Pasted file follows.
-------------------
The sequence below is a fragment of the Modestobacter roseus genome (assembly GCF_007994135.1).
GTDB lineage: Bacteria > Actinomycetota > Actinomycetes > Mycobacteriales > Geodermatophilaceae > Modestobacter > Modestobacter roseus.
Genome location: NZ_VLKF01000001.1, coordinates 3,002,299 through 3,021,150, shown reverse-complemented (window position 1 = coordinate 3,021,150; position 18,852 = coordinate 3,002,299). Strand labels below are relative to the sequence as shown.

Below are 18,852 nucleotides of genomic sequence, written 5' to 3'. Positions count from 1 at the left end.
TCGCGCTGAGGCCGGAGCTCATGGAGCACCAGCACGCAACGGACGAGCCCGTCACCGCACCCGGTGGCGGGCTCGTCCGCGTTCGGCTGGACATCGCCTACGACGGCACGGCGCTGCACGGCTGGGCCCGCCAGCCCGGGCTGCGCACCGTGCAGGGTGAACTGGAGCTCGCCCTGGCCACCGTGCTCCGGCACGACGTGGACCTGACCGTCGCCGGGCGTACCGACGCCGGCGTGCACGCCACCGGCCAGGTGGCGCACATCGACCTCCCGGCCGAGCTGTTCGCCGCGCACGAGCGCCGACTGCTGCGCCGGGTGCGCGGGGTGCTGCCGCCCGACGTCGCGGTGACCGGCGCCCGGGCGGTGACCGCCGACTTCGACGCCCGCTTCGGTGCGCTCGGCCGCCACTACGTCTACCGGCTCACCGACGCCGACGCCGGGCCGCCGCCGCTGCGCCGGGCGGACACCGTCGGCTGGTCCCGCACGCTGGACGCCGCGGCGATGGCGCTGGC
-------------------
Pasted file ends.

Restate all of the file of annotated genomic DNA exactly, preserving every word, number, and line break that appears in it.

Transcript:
The sequence below is a fragment of the Modestobacter roseus genome (assembly GCF_007994135.1).
GTDB lineage: Bacteria > Actinomycetota > Actinomycetes > Mycobacteriales > Geodermatophilaceae > Modestobacter > Modestobacter roseus.
Genome location: NZ_VLKF01000001.1, coordinates 3,002,299 through 3,021,150, shown reverse-complemented (window position 1 = coordinate 3,021,150; position 18,852 = coordinate 3,002,299). Strand labels below are relative to the sequence as shown.

Below are 18,852 nucleotides of genomic sequence, written 5' to 3'. Positions count from 1 at the left end.
TCGCGCTGAGGCCGGAGCTCATGGAGCACCAGCACGCAACGGACGAGCCCGTCACCGCACCCGGTGGCGGGCTCGTCCGCGTTCGGCTGGACATCGCCTACGACGGCACGGCGCTGCACGGCTGGGCCCGCCAGCCCGGGCTGCGCACCGTGCAGGGTGAACTGGAGCTCGCCCTGGCCACCGTGCTCCGGCACGACGTGGACCTGACCGTCGCCGGGCGTACCGACGCCGGCGTGCACGCCACCGGCCAGGTGGCGCACATCGACCTCCCGGCCGAGCTGTTCGCCGCGCACGAGCGCCGACTGCTGCGCCGGGTGCGCGGGGTGCTGCCGCCCGACGTCGCGGTGACCGGCGCCCGGGCGGTGACCGCCGACTTCGACGCCCGCTTCGGTGCGCTCGGCCGCCACTACGTCTACCGGCTCACCGACGCCGACGCCGGGCCGCCGCCGCTGCGCCGGGCGGACACCGTCGGCTGGTCCCGCACGCTGGACGCCGCGGCGATGGCGCTGGC